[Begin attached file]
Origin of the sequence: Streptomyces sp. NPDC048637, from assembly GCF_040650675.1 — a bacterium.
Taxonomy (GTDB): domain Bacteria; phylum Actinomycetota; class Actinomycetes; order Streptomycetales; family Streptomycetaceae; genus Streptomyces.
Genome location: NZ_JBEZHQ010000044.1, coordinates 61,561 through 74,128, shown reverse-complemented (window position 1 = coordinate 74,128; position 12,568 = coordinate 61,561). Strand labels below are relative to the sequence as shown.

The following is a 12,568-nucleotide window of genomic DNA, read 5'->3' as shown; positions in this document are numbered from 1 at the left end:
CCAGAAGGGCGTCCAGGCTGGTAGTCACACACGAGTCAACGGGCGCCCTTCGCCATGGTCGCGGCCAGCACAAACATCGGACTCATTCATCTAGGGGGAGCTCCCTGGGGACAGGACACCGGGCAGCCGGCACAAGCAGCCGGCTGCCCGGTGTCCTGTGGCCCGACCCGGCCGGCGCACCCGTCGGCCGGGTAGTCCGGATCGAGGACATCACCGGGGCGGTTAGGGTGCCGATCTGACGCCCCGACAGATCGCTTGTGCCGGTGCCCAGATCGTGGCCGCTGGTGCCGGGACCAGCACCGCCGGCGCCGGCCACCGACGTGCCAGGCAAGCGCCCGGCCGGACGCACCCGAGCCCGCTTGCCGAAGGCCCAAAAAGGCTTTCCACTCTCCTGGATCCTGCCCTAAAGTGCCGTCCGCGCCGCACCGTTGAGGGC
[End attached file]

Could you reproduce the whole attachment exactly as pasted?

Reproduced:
Origin of the sequence: Streptomyces sp. NPDC048637, from assembly GCF_040650675.1 — a bacterium.
Taxonomy (GTDB): domain Bacteria; phylum Actinomycetota; class Actinomycetes; order Streptomycetales; family Streptomycetaceae; genus Streptomyces.
Genome location: NZ_JBEZHQ010000044.1, coordinates 61,561 through 74,128, shown reverse-complemented (window position 1 = coordinate 74,128; position 12,568 = coordinate 61,561). Strand labels below are relative to the sequence as shown.

The following is a 12,568-nucleotide window of genomic DNA, read 5'->3' as shown; positions in this document are numbered from 1 at the left end:
CCAGAAGGGCGTCCAGGCTGGTAGTCACACACGAGTCAACGGGCGCCCTTCGCCATGGTCGCGGCCAGCACAAACATCGGACTCATTCATCTAGGGGGAGCTCCCTGGGGACAGGACACCGGGCAGCCGGCACAAGCAGCCGGCTGCCCGGTGTCCTGTGGCCCGACCCGGCCGGCGCACCCGTCGGCCGGGTAGTCCGGATCGAGGACATCACCGGGGCGGTTAGGGTGCCGATCTGACGCCCCGACAGATCGCTTGTGCCGGTGCCCAGATCGTGGCCGCTGGTGCCGGGACCAGCACCGCCGGCGCCGGCCACCGACGTGCCAGGCAAGCGCCCGGCCGGACGCACCCGAGCCCGCTTGCCGAAGGCCCAAAAAGGCTTTCCACTCTCCTGGATCCTGCCCTAAAGTGCCGTCCGCGCCGCACCGTTGAGGGC